Participants stated that it would be useful to collect data from RMT that could indicate the occurrence of a seizure or number of seizures, especially in those who have many. However, participants thought that the current approaches to seizure detection (eg, Empatica and Embrace) were limited by lack of sensitivity to detect the full range of seizure types:
The limitations of this particular device is that it is designed for detecting repetitive movements which is of use for tonic clonic seizures, however, there are different types of seizures which definitely don’t all involve movement but are still epileptic so they wouldn’t be able to detect that [...] It would be ideal to have something where all types of seizures would be recorded.
Several types of RMT data were mentioned by participants as possible proxy measures of seizures. These were skin conductance, heart rate, accelerometry, pressure sensor readings, and electroencephalography. There were differing views on the usefulness of measuring heart rate and bed pressure as proxy measures for seizures, given the possibility of false positive signals (ie, lack of specificity).
Video and audio may be utilized remotely to assist with diagnosis and seizure identification, particularly through measurement of the sound and duration of a seizure:
I will sometimes tell people who struggle to video their loved one in a seizure for whatever reason, just to start the video going, put the phone down, and then it will both record the sound, and the duration of the seizure, which are probably the two most useful things we need, outside of seeing one.
Activity data, including movement and GPS, were thought to be useful in detecting whether a patient was “leaving the house” [P21] or “getting out and about” [P06], which in turn could be considered a potential “proxy marker of depression severity” [P16]. This was also thought to have the potential to indicate a patient’s global level of functioning. RMT data were also thought to offer a level of objectivity in the measurement of depression, which was otherwise lacking. Prospective mood monitoring using an electronic diary and measurement of sleep using wearables were also mentioned as potentially helpful in managing depression, where currently, systems such as Fitbits and mood diary apps could not collate this information together automatically.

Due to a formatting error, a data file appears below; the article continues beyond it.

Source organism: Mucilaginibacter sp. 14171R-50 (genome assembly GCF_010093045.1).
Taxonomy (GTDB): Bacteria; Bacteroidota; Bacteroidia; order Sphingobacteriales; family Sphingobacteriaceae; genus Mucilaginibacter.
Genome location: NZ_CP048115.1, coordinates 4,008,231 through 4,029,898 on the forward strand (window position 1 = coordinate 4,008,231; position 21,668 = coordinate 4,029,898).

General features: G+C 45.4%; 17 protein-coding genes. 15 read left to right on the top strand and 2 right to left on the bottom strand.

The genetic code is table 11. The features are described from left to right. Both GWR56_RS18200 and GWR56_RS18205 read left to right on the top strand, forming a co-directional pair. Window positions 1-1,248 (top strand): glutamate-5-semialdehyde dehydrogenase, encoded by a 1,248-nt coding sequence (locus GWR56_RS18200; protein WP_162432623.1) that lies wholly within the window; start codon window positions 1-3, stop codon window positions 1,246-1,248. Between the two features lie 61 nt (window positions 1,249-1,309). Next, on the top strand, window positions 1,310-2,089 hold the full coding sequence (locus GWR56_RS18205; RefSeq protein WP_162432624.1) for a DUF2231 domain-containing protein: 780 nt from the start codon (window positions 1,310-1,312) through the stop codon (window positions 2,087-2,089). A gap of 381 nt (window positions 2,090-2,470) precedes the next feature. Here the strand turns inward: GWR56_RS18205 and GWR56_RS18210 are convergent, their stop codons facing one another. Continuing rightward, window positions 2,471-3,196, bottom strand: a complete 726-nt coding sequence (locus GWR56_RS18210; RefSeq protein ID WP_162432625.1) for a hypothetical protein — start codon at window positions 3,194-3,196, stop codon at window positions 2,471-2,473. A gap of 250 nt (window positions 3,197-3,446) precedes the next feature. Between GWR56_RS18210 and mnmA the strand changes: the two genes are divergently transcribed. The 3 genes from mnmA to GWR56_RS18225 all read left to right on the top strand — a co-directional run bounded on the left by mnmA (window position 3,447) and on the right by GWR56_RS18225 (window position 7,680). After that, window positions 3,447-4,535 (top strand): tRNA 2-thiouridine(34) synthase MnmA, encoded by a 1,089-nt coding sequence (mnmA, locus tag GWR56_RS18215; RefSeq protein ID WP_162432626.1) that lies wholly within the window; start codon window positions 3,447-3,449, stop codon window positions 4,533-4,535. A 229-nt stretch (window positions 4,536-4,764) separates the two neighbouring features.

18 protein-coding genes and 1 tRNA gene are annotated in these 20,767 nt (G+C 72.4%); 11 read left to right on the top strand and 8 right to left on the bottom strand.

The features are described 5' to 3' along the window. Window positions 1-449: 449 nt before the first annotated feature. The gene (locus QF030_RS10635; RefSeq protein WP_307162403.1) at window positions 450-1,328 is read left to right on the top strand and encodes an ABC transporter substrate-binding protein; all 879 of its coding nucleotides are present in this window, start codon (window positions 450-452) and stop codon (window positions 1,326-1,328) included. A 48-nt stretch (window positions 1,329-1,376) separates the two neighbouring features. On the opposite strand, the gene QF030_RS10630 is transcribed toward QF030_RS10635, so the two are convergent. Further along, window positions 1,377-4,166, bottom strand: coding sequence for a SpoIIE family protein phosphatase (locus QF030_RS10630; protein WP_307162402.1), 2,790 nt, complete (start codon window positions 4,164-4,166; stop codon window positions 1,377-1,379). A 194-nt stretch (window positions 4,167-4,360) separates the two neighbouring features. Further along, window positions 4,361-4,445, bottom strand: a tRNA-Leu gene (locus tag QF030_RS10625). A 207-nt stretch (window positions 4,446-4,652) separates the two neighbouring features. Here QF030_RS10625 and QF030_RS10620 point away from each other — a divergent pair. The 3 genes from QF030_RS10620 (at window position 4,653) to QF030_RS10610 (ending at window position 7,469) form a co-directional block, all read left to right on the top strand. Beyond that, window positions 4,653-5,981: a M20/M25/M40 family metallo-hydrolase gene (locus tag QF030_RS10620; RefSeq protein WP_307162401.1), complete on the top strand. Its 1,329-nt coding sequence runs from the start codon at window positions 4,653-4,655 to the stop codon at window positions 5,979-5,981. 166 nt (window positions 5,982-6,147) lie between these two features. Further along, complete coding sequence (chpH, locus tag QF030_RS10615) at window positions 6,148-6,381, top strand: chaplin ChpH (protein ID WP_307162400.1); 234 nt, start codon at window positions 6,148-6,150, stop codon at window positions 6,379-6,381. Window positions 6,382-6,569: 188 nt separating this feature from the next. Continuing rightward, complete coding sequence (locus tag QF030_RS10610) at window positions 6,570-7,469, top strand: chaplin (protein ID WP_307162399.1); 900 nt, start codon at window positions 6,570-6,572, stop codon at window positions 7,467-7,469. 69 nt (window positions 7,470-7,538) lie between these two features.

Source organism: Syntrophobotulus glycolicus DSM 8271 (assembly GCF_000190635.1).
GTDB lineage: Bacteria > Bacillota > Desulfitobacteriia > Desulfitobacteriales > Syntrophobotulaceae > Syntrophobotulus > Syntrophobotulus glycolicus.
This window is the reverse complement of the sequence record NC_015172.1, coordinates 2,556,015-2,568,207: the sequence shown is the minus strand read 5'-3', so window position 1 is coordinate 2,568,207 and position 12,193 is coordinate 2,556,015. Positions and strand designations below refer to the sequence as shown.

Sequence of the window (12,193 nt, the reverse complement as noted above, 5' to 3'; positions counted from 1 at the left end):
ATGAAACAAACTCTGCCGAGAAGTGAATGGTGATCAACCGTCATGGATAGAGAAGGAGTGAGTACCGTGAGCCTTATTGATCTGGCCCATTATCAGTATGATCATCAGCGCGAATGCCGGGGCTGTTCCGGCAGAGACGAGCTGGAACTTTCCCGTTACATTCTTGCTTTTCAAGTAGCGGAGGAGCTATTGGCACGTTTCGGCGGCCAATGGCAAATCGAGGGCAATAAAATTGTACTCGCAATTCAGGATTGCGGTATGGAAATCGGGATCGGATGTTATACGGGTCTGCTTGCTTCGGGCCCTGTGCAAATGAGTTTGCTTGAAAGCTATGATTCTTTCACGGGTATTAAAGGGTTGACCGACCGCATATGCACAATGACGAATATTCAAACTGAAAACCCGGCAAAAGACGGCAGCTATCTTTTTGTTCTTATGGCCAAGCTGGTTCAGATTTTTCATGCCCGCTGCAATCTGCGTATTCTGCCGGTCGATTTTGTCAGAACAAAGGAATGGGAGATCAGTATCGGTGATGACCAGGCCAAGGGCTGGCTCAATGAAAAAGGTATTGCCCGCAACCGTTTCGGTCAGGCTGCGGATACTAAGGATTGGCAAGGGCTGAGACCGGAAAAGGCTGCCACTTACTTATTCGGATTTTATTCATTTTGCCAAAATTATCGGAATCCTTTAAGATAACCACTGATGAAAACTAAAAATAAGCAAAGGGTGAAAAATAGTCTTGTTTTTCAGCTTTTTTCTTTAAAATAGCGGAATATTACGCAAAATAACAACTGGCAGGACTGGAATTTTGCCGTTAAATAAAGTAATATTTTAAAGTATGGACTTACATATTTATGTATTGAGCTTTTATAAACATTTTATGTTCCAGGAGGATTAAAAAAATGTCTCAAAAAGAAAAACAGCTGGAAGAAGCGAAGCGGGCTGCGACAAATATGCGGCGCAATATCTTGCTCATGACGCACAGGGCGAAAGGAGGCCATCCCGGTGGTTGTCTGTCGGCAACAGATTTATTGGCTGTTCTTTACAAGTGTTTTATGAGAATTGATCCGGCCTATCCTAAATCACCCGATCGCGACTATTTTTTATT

Participants saw potential in the use of RMT to measure fatigue, via a self-report app, and also cognition, given its association with relapse. However, some considered it difficult to pick one particular aspect of MS to measure using RMT because the symptoms experienced by patients vary:
I don’t think you can have a particular tool that you would need to use for everyone. I think it is largely going to be dependent on the symptom profile.
Multiple participants mentioned visual acuity as an important indicator of relapse, which could be measured using RMT, although they were unsure if technology would be able to measure it when even well-trained humans struggled:
It would have to be really well designed to pick up those intricacies [...] sometimes it is really difficult even for the neurologist to say this person is having a relapse or they are not.
Theme 2: When to Use Remote Measurement Technology in the Care Pathway
Participants described different points in care pathways when data from RMT could usefully inform the care of their patients.- demonstrate where participants indicated that it could be useful to receive data from RMT. Clinicians indicated that they would like data collected via RMT to be readily accessible in their electronic patient records (EPRs) when patients attended for appointments.
It is acknowledged that not every patient’s journey along a care pathway follows the same trajectory. These figures are for illustrative purposes only.
Theme 3: Roles of Health Care Staff Who May Use Remote Measurement Technology Data.
Participants discussed the roles of health care staff who should be involved in using any RMT data. Across all 3 conditions, participants suggested that primary care was a good place for data to be managed, given the systems available: